So then! Here are seven pages from The League of Extraordinary Gentlemen, Volume 1, Issue 5.

Well... here we are, then. )

I'd like to take a moment to thank the mod team for coming up with these daily themes - it's great inspiration for first time posters!
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[personal profile] starwolf_oakley
In LEAGUE OF EXTRAORDINARY GENTLEMEN #5, Alan Moore and Kevin O'Neill treat us to a flashback to Reichenbach Falls in Switzerland. This doesn't show how great a detective Sherlock Holmes is, but does show he's not to be underestimated in a knock-down drag-out on a precarious cliff.

League of Extraordinary Gentlemen V1 #5 - Page 3

Treading the borders of mythology )
[identity profile] arbre_rieur.insanejournal.com
He does. It's in his recent interview with Mania.com:

AM: That’s it. It’s the paucity of imagination. I was noticing that DC seems to have based one of its latest crossovers [Blackest Night] in Green Lantern based on a couple of eight-page stories that I did 25 or 30 years ago. I would have thought that would seem kind of desperate and humiliating, When I have said in interviews that it doesn’t look like the American comic book industry has had an idea of its own in the past 20 or 30 years, I was just being mean. I didn’t expect the companies concerned to more or less say, “Yeah, he’s right. Let’s see if we can find another one of his stories from 30 years ago to turn into some spectacular saga.” It’s tragic. The comics that I read as a kid that inspired me were full of ideas. They didn’t need some upstart from England to come over there and tell them how to do comics. They’d got plenty of ideas of their own. But these days, I increasingly get a sense of the comics industry going through my trashcan like raccoons in the dead of the night.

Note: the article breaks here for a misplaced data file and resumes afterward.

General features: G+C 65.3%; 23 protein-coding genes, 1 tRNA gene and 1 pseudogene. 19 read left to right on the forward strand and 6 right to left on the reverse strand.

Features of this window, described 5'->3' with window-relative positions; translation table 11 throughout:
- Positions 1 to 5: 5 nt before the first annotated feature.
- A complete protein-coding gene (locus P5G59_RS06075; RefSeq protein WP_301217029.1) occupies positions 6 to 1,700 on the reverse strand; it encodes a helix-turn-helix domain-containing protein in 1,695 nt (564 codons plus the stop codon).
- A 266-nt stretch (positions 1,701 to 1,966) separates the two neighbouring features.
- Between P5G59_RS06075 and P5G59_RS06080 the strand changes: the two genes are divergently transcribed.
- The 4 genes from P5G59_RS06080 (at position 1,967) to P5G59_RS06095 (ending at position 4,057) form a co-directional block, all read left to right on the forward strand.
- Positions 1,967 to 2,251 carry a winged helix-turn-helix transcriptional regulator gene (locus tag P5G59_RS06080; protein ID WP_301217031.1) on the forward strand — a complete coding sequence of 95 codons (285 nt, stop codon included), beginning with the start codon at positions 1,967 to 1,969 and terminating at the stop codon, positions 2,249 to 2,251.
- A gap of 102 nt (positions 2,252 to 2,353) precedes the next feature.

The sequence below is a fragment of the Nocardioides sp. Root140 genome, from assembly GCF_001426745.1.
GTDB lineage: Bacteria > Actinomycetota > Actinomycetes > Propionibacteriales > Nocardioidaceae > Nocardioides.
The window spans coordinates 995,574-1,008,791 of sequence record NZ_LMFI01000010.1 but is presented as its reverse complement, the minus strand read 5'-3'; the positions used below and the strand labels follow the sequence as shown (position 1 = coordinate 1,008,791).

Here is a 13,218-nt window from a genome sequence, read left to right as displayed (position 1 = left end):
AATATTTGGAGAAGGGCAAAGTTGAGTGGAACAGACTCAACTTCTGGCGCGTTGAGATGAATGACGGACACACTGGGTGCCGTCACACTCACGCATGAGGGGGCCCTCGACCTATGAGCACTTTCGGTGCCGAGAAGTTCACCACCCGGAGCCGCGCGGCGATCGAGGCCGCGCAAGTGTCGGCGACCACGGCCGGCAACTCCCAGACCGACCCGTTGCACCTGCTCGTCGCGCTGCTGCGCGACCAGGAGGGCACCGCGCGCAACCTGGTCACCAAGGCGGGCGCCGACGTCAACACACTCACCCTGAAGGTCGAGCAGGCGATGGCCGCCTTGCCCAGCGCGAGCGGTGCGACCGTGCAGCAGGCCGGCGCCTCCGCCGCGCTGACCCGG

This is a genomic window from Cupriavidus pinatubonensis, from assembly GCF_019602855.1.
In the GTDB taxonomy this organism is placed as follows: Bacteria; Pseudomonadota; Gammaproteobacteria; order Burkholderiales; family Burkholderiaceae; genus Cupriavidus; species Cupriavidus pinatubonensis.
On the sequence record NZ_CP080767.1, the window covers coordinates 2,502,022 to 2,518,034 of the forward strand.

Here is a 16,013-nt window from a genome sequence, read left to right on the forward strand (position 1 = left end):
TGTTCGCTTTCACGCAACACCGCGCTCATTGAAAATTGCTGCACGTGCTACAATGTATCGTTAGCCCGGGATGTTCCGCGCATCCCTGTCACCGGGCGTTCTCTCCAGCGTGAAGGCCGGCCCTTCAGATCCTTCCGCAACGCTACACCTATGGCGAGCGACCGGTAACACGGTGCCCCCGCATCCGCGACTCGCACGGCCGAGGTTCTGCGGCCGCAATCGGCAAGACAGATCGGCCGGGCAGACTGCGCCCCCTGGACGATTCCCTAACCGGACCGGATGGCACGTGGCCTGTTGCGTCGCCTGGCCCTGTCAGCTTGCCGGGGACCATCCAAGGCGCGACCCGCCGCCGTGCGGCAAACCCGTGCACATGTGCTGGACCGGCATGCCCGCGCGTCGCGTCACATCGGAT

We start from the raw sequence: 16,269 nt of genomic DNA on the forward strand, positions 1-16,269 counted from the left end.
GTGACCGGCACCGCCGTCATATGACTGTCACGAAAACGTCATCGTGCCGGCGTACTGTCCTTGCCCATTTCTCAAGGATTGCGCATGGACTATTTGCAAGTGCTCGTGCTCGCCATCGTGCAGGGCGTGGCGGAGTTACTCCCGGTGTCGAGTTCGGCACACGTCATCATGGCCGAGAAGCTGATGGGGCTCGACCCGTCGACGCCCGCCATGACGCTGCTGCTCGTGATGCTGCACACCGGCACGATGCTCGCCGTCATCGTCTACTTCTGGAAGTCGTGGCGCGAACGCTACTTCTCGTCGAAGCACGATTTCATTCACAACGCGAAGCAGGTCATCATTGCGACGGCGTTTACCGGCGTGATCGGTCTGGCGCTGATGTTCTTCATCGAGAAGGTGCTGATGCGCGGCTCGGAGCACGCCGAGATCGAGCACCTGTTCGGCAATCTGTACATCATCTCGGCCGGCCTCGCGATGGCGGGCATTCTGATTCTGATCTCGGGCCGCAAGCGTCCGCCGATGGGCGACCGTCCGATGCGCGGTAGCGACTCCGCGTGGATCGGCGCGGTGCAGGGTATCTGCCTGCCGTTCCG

KA: [laughing]

AM: That’s a good image, isn’t it? They weren’t even particularly good ideas. For Christ’s sake, get some of your own ideas! It’s not that difficult. You used to be able to have them! I’ve also heard that, apparently, a fifth of the direct sales market in comics is my work—twenty percent! I’d imagine that the sales in places like Borders and the big book shops, which are increasingly where the bulk of the market is, it’s probably a higher percentage.

For legality, three pages from Volume 2 of The League of Extraordinary Gentlemen. Gullivar Jones from Edwin Lester Arnold's Lieutenant Gullivar Jones: His Vacation meets up John Carter from Edgar Rice Burroughs's Barsoom novels to plot against the Martians from HG Wells's The War of the Worlds.

[identity profile] arbre_rieur.insanejournal.com
Bizarrely, both League of Extraordinary Gentlemen and Astro City, books known for their history of lateness and erratic scheduling, managed to come out this week. If the last issue of Planetary had come out too, I think the universe would have sunk into some abyss of improbability.

Two pages from the latest League volume, Century, follow.

More Moore

Apr. 14th, 2009 12:43 pm
[identity profile] bluefall.insanejournal.com
NuRama has a preview up for the new LEAGUE OF EXTRAORDINARY GENTLEMEN title, "Century." Nine pages, which suggests a high count on the actual issue.